New research suggests that taking medicine for ear infections might be related to a reckless appetite
Antibiotics have done wonders for extending human life by killing off deadly pathogens. But they target "a particular disease the way a nuclear bomb targets a criminal, causing much collateral damage," says Karen Kaplan in the Los Angeles Times. Incidental victims include a whole host of microbes that actually help us, and "our friendly flora never fully recover," argues New York University microbiologist Martin Blaser in the journal Nature. The unintended targets of antibiotics might also include our waistlines, according to new theories linking the drugs to a sharp rise in obesity. Here's what you need to know:
How do antibiotics hurt us?
Bacteria have lived in and on us as long as there have been humans, creating a symbiotic relationship. But that's changed over the past 80 years, Blaser says, because the development of antibiotics started disrupting the population of mostly beneficial bacteria that help us digest our food, metabolize vitamins and nutrients, and even fight off invading organisms. "Antibiotics kill the bacteria we do want, as well as those we don't," he notes.
And there's evidence of this?
Blaser points to Helicobacter pylori, a bacterium he's worked with for 26 years. Discovered in 1982, H. pylori "has been the dominant ancient organism of the human stomach since time immemorial," he tells The Scientist. Now it's disappearing. In the early 1900s, it thrived in the guts of all people; today, fewer than 6 percent of American, Swedish, and German kids have any trace of H. pylori. A likely cause, says Blaser, is antibiotics: A single course of amoxicillin or other antibiotics used to clear up, say, an ear infection, also wipes out H. pylori up to 50 percent of the time.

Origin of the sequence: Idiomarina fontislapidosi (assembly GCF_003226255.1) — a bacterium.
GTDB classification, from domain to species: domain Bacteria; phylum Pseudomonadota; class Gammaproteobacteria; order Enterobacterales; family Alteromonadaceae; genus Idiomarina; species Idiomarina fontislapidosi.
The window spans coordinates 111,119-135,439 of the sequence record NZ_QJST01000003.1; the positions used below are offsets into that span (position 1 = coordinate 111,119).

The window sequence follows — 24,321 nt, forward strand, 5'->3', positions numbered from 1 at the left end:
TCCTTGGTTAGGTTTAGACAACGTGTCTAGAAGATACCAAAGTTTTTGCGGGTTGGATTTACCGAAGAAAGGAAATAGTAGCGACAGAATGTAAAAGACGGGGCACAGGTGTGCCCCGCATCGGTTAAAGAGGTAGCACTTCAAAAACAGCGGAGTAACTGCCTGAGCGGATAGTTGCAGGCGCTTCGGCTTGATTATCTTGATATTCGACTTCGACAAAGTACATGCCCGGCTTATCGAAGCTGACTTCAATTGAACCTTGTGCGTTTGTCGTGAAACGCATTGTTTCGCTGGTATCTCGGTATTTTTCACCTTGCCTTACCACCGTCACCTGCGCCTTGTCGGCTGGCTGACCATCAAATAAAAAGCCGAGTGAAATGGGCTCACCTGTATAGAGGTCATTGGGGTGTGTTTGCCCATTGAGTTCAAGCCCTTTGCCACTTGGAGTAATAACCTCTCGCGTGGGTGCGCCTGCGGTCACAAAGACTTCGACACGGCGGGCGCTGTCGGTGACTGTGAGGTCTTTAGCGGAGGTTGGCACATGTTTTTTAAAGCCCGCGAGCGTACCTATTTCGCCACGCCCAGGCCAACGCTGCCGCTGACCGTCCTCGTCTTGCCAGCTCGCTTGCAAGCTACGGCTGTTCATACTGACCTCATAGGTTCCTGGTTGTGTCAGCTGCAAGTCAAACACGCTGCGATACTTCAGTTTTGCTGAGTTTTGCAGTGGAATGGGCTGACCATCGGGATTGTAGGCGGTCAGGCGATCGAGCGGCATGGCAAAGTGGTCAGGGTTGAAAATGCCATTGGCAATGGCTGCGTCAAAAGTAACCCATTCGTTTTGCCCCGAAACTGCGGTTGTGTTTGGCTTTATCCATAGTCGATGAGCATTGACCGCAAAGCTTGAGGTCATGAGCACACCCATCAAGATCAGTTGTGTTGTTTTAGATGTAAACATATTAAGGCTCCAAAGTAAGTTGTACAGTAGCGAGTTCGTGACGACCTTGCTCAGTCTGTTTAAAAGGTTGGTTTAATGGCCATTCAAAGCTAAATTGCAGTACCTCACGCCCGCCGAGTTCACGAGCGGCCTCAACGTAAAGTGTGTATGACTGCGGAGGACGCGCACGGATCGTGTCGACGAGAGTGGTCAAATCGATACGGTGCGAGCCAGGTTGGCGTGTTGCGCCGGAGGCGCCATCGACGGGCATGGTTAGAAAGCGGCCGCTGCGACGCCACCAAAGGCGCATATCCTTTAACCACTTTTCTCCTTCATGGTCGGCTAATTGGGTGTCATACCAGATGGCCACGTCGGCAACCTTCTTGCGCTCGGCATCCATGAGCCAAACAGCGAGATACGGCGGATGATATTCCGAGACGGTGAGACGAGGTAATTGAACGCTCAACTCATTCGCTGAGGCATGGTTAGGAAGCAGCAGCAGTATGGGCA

Is losing a little bacteria really so bad?
In the case of H. pylori, it appears to be a mixed blessing: The bacterium promotes gastric cancer and ulcers, which have gotten rarer along with the microbe. But Blaser's lab has also shown that kids lacking H. pylori are more prone to asthma, hay fever, and skin allergies. "And H. pylori is just one bacterium!" says Karen Kaplan in the L.A. Times.
Wait, what does this have to do with obesity?
H. pylori also affects the behavior of two stomach-producing hormones that control hunger — ghrelin, which tells the brain you're hungry, and leptin, which tells it you're full. If those hormones are thrown out of balance, your appetite probably is, too. Blaser says the rise in antibiotic use tracks with sharp increases in obesity. (Half of U.S. adults will be obese by 2030, according to a new study published in the journal The Lancet.) That's not proof the two trends are related, he concedes, but it's a fertile path for exploration.
Is there any way to reverse this trend?
A general reduction in the use of antibiotics is a good first step, Blaser says, but we also need to develop a new generation of antibiotics that more surgically target specific pathogens. And someday, he tells The Scientist, doctors will find what microbes infants are lacking, "and just as a child gets their immunizations, they'll get a dose of the missing bacteria so that they can get the early life benefits just as all their forebears have."
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